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Fragmentation: Endgame?

10 February 2011  |  3457 views  |  1

Back in 1994, Coopers and Lybrand (as was) predicted that the number of exchanges in Europe would shrink down to 8 before the end of the decade.  As a modern maths teacher might say – they get marks for the correct approach, even if the actual answer was wrong.  That was the year after the Investment Services Directive was issued in the EU, in the hope of creating single and more competitive market for investment services. 

In the meantime, exchange mergers and acquisitions began and continued for the next dozen years.  Gradually the focal points for the future European exchange space began to appear, but there was still no clearly dominant exchange in mainland Europe.  But the EU Financial Services Action Plan brought the US “elephants” into the room, with Nasdaq and NYSE moving in to Europe to control much of the region’s exchange environment just in time to take advantage of MiFID. 

I’m not a scientist, but I have heard about mass and gravity and black holes, and about how things get sucked into those black holes as a result.  It’s now looking like one exchange operator may dominate mainland Europe and one may dominate northern Europe.  One question is, will the remaining planets stay in their current positions with two large centres of gravity already in place nearby?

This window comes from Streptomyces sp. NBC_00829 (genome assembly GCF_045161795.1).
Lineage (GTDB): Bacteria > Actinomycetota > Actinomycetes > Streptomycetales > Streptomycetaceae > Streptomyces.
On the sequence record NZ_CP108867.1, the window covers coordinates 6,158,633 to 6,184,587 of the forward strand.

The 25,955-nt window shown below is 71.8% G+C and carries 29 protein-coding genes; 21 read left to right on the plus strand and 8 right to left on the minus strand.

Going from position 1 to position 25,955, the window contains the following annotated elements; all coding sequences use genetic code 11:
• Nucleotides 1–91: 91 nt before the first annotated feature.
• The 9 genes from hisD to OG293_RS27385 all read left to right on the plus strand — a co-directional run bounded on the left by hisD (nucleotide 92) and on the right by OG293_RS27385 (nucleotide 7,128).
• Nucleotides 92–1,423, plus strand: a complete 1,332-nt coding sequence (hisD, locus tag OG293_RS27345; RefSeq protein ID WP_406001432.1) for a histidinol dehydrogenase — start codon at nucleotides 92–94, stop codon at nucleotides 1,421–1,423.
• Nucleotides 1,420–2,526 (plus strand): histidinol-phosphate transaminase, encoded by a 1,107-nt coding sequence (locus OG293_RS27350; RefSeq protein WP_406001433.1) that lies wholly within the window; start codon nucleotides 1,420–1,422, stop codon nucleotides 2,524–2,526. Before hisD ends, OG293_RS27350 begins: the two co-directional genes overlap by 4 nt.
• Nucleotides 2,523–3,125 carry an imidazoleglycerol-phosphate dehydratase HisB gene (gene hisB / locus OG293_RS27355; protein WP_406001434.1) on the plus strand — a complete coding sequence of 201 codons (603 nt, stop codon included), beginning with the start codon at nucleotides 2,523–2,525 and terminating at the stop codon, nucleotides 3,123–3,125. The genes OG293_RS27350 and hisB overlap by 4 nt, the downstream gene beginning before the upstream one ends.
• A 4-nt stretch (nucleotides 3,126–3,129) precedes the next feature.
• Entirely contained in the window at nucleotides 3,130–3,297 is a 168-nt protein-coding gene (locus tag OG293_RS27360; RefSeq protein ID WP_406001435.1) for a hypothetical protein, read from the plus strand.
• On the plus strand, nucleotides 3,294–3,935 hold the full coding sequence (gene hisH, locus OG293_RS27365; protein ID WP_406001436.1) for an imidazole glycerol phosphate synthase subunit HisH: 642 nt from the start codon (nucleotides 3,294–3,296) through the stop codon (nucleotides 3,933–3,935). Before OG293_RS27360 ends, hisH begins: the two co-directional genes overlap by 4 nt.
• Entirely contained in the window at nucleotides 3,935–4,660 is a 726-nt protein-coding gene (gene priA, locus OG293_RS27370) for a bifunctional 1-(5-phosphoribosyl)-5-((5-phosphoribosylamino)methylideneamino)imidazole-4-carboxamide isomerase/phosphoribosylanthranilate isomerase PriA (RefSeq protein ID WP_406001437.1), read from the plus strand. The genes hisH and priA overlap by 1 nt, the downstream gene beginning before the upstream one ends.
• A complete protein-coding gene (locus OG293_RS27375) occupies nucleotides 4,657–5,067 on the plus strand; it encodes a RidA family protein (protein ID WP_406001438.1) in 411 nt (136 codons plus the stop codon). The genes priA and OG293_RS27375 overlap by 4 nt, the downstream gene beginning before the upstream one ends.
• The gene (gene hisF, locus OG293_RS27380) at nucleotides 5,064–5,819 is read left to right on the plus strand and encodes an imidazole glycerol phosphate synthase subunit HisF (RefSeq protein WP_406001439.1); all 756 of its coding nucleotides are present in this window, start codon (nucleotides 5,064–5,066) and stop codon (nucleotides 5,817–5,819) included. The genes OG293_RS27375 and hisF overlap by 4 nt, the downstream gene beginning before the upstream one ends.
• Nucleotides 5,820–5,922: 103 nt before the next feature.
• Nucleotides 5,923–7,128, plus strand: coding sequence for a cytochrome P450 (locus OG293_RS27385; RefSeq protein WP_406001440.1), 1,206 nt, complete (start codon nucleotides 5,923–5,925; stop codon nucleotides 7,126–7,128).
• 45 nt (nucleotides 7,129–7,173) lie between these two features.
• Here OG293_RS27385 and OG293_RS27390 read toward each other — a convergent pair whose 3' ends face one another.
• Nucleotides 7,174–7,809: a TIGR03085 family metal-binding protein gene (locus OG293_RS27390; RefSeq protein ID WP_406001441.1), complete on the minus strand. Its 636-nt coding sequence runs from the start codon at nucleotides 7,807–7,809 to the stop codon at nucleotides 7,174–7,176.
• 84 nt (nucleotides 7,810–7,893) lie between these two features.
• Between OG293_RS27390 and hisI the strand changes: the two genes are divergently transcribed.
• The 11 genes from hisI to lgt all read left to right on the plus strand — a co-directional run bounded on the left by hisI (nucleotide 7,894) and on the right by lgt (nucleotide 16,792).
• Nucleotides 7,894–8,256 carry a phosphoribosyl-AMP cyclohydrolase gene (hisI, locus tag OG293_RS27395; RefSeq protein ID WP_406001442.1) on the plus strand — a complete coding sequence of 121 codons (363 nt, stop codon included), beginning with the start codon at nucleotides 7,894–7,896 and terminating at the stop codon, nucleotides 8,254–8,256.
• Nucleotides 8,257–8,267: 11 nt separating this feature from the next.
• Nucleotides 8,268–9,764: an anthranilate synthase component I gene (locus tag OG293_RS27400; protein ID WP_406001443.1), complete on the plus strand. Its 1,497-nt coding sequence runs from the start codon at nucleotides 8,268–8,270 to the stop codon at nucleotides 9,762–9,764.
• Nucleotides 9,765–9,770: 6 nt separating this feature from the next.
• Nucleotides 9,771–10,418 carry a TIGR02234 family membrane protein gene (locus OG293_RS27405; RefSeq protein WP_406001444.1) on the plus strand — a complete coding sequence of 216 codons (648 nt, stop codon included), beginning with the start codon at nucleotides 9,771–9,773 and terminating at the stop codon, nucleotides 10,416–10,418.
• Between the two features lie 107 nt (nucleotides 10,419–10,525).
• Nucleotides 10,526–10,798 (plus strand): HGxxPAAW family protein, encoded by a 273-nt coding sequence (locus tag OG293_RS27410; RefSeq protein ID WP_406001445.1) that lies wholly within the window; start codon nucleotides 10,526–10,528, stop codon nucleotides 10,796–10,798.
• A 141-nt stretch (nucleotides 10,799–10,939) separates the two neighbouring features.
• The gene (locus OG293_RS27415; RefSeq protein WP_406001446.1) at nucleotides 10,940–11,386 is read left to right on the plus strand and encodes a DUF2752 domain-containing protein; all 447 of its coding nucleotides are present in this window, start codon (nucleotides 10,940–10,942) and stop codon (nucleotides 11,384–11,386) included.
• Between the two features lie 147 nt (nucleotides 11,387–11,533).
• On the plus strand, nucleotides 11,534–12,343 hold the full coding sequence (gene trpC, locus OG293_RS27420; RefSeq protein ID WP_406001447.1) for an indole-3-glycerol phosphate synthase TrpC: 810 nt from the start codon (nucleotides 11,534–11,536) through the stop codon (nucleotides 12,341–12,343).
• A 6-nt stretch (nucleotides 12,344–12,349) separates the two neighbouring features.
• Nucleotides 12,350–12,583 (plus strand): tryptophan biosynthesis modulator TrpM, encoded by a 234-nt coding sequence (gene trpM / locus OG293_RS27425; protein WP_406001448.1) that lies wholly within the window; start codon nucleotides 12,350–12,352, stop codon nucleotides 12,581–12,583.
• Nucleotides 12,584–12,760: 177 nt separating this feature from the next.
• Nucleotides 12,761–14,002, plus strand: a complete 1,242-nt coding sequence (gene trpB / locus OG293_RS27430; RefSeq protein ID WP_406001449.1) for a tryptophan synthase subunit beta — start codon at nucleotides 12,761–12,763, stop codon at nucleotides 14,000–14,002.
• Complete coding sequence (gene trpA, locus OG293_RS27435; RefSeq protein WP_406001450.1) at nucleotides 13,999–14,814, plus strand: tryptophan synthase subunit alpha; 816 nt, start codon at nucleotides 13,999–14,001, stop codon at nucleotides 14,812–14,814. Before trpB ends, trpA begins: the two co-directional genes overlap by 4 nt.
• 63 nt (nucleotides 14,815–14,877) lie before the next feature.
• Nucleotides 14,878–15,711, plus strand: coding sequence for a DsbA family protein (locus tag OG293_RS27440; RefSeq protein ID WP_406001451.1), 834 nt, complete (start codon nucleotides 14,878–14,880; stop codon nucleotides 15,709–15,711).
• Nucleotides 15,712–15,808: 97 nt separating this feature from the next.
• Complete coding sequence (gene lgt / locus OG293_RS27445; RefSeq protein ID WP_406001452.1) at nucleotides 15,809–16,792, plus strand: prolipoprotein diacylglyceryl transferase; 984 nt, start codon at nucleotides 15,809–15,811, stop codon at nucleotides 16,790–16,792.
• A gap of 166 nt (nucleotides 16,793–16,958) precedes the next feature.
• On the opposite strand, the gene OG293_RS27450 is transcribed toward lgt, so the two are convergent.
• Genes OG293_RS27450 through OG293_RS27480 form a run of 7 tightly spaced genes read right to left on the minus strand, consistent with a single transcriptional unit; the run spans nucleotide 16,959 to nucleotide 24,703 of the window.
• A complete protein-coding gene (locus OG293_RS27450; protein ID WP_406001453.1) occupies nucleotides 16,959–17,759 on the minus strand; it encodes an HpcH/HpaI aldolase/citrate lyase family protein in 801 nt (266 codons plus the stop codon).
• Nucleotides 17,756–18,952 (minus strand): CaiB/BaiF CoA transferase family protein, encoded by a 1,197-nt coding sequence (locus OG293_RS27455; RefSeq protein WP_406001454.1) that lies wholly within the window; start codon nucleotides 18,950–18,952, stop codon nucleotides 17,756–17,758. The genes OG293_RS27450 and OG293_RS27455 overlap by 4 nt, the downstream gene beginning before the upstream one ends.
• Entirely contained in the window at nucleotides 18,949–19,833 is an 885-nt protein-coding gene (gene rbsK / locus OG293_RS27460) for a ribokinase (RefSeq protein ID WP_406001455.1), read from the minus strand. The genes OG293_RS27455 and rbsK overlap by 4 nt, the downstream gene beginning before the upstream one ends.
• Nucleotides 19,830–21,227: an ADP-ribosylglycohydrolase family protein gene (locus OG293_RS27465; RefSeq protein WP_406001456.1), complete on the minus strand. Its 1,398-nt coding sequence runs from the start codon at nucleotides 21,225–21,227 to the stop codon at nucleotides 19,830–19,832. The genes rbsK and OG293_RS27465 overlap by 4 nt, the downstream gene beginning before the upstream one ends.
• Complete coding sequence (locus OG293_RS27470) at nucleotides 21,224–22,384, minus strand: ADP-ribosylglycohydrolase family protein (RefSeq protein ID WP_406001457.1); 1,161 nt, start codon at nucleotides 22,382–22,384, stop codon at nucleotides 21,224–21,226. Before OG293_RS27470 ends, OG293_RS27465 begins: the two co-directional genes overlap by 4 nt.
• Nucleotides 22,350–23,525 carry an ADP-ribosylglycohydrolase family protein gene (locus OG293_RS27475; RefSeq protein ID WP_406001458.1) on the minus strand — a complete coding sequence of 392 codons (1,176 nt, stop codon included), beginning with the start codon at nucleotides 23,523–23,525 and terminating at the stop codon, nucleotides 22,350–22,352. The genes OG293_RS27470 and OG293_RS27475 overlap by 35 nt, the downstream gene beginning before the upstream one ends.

Is this a solution for all market participants’ issues about market fragmentation, lack of transparency, lack of standardisation, cost of infrastructure, etc?  With securities trading, derivatives trading, market data, clearing, settlement and technology all under just one roof, will we get everything that we’ve wished for in terms of critical mass, economies of scale, increased efficiency and reduced costs? 

An old saying, probably from someone very wise and oriental, starts “Beware of what you wish for...”

TagsTrade executionPost-trade & ops

Comments: (1)

A Finextra member
A Finextra member | 10 February, 2011, 16:45

The wishes of the investor has rarely been recognised throughout the consolidation phase and the recent fragmentation phase. Its always the case that politics and business do not mix but that is the situation we have now found the finance industry.

I far prefer natural business selection as a means of change. Its less slow than many might believe but has the benefits of always being business focussed.

The MTFs will increasingly consolidate or merge or be bought and it was always in the stars. However its now great that the Stock Exchanges have woken up and allowing a business change process. There is a long way to go but it now looks like the Exchanges are ready to engage and push on and hopefully bring about as quick as transition as possible to the single market the politicians crave and if truth be known does the investor

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